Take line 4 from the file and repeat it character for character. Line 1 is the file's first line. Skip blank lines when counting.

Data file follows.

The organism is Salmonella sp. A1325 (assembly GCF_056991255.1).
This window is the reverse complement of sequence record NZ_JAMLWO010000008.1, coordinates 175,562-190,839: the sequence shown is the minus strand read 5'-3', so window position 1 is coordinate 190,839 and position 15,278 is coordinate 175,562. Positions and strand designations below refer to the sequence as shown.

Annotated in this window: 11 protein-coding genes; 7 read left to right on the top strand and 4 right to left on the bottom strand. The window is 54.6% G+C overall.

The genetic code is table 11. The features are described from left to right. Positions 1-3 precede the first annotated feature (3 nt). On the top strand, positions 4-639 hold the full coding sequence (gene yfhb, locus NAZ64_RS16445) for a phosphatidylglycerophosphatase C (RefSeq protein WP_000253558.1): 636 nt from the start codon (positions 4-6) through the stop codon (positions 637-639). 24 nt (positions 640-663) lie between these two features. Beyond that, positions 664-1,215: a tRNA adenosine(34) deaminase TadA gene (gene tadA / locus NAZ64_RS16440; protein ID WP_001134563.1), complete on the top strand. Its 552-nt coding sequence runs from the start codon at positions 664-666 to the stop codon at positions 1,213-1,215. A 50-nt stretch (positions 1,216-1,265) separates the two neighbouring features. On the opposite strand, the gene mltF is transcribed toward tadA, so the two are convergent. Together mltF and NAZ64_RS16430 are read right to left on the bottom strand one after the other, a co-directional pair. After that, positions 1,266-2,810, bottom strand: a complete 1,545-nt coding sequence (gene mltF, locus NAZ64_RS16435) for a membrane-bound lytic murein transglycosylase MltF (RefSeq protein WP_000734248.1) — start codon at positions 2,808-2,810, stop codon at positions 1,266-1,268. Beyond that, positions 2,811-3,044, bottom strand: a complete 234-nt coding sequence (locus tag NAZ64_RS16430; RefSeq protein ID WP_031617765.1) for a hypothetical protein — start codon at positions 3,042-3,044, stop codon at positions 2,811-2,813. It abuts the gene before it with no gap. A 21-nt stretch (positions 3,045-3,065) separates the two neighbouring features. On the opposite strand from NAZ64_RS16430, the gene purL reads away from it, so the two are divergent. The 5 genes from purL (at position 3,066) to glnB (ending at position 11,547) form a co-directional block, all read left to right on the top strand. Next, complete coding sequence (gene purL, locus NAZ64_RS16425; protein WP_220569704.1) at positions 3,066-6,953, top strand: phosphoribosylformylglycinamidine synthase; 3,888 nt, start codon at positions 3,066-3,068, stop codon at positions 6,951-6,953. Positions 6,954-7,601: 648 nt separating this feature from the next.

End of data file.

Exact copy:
The genetic code is table 11. The features are described from left to right. Positions 1-3 precede the first annotated feature (3 nt). On the top strand, positions 4-639 hold the full coding sequence (gene yfhb, locus NAZ64_RS16445) for a phosphatidylglycerophosphatase C (RefSeq protein WP_000253558.1): 636 nt from the start codon (positions 4-6) through the stop codon (positions 637-639). 24 nt (positions 640-663) lie between these two features. Beyond that, positions 664-1,215: a tRNA adenosine(34) deaminase TadA gene (gene tadA / locus NAZ64_RS16440; protein ID WP_001134563.1), complete on the top strand. Its 552-nt coding sequence runs from the start codon at positions 664-666 to the stop codon at positions 1,213-1,215. A 50-nt stretch (positions 1,216-1,265) separates the two neighbouring features. On the opposite strand, the gene mltF is transcribed toward tadA, so the two are convergent. Together mltF and NAZ64_RS16430 are read right to left on the bottom strand one after the other, a co-directional pair. After that, positions 1,266-2,810, bottom strand: a complete 1,545-nt coding sequence (gene mltF, locus NAZ64_RS16435) for a membrane-bound lytic murein transglycosylase MltF (RefSeq protein WP_000734248.1) — start codon at positions 2,808-2,810, stop codon at positions 1,266-1,268. Beyond that, positions 2,811-3,044, bottom strand: a complete 234-nt coding sequence (locus tag NAZ64_RS16430; RefSeq protein ID WP_031617765.1) for a hypothetical protein — start codon at positions 3,042-3,044, stop codon at positions 2,811-2,813. It abuts the gene before it with no gap. A 21-nt stretch (positions 3,045-3,065) separates the two neighbouring features. On the opposite strand from NAZ64_RS16430, the gene purL reads away from it, so the two are divergent. The 5 genes from purL (at position 3,066) to glnB (ending at position 11,547) form a co-directional block, all read left to right on the top strand. Next, complete coding sequence (gene purL, locus NAZ64_RS16425; protein WP_220569704.1) at positions 3,066-6,953, top strand: phosphoribosylformylglycinamidine synthase; 3,888 nt, start codon at positions 3,066-3,068, stop codon at positions 6,951-6,953. Positions 6,954-7,601: 648 nt separating this feature from the next.